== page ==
TOKYO -- Imagine stargazing and a map of the constellations suddenly appears in the night's sky. Or walking through a foreign city and arrows appear out of thin air, guiding you to the most popular restaurant in town.
These science fiction-like scenarios are no longer far-fetched. A number of developers are working on smart contact lenses that can make such experience a reality, with the aim of commercializing them in a few years.
U.S. startup Mojo Vision has emerged as a leader in the field. The company is developing contacts that will show images on microdisplays using augmented reality (AR). A built-in antenna allows the device to communicate with an external unit and connect to the internet.
"You can see turn-by-turn directions while walking, important steps for replacing an unfamiliar machine part, or talking points for a presentation -- all without holding a device or looking down at a screen," the company says on its website.
Commercialization of the contact lenses will take three years, Mojo Vision co-founder and CEO Drew Perkins said, noting that the eyewear is undergoing improvements to be certified as a medical device.
To help with the certification, the startup has partnered with Japan's Menicon, which has expertise in material development, lens cleaning and device approval. Ensuring product safety will be key to commercialization.
With the help of 5G communications and augmented technology, smart contact lenses can lead to a host of applications. For example, they can work as a car navigation system that displays directions and maps on roads and buildings. They can also guide workers in manufacturing or distribution processes.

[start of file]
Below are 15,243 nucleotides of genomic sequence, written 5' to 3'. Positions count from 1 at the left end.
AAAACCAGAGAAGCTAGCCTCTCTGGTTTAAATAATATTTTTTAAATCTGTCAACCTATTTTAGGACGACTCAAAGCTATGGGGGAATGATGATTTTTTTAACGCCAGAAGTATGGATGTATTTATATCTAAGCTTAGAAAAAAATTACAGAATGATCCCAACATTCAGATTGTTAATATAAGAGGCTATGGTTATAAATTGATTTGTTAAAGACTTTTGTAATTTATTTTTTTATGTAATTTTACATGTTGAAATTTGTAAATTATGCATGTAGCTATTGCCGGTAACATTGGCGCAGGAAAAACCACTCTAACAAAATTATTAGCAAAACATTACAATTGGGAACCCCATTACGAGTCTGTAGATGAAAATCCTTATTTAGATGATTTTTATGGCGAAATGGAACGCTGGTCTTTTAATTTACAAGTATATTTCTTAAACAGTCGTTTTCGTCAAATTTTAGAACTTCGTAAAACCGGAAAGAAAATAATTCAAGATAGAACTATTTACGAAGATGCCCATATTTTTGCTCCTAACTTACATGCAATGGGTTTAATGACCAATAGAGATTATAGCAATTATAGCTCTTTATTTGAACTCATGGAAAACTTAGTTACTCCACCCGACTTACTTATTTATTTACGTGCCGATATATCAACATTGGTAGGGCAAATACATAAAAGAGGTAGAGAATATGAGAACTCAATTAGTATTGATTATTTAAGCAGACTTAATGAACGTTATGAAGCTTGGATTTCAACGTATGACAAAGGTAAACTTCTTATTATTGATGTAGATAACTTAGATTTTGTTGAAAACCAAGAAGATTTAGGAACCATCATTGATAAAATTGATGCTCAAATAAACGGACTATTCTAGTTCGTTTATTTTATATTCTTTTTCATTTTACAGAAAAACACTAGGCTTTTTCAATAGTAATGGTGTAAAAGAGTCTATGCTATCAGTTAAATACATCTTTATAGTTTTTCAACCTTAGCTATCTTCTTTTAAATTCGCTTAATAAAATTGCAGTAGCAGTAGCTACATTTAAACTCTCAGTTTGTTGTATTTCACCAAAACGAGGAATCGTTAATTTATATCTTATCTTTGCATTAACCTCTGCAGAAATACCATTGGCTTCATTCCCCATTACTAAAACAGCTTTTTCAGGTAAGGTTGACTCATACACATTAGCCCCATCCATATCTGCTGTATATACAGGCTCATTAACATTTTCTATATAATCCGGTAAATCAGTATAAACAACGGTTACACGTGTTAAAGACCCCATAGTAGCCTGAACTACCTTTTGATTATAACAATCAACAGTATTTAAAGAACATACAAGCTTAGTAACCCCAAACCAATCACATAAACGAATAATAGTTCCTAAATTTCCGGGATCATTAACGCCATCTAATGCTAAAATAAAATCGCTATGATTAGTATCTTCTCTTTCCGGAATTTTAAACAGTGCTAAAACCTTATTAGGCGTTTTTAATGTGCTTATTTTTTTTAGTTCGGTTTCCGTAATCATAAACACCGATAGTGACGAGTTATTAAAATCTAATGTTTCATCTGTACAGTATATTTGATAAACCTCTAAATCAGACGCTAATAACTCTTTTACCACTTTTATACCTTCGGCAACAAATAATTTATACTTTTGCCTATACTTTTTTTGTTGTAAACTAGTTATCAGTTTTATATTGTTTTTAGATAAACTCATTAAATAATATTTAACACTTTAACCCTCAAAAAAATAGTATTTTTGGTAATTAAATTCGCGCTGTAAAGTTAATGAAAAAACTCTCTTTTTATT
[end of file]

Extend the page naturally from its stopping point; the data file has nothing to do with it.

Until now, the use of smart contact lenses has been limited to measuring ocular pressure with sensors to detect glaucoma. Mojo Vision's offering takes it to the next level by displaying images.
For the past several years, tech groups like Google and Sony have put out smart glasses. Facebook and French eyeglass maker Essilor Luxottica have codeveloped AR-powered smart glasses that are due to be released this year.
But unlike smart glasses, Mojo Vision says its smart contact lenses can allow users to view data that are integrated into a wider field of vision.
Other companies are adding upgrades to the conventional smart glasses. U.S. startup Innovega developed a glasses and contact lenses combination that provides seemingly more natural AR experience.
The contact lenses adjust the way light enters the eyes, and they are connected to glasses the user wears on top of them. The glasses contain miniscreens, and data is displayed in a way that blends unobtrusively into normal vision.
The smart glasses system offers 100-degree field of vision, wider than the predecessors. Innovega plans to outsource mass production and license its technology.
Jerome Legerton, a co-founder of Innovega, is a former ophthalmologist. He oversees the work in attaining approval from the U.S. Food and Drug Administration. Innovega's tech has drawn attention from the video gaming industry for its AR capabilities.
QD Laser has developed glasses that use so-called quantum dot lasers to project images directly on the retina.
Images captured by a built-in camera are transmitted via these lasers, which are then steered by mirrors into the eye. This design uses just one-tenth as much electricity as products that use conventional displays in the lenses, according to the company, which is listed on Tokyo's startup-focused Mothers market.
Intermestic, the Tokyo-based maker of the Zoff brand of glasses, has partnered with QD Laser to develop smart glasses using this technology.
Intermestic envisions a wide range of applications for smart glasses such as entertainment. The company will further refine the design, making it lighter and wireless, with an eye toward full commercialization as early as 2024.
"We've entered an era of new technology development where even glasses makers are shifting from optical to digital," an Intermestic official said.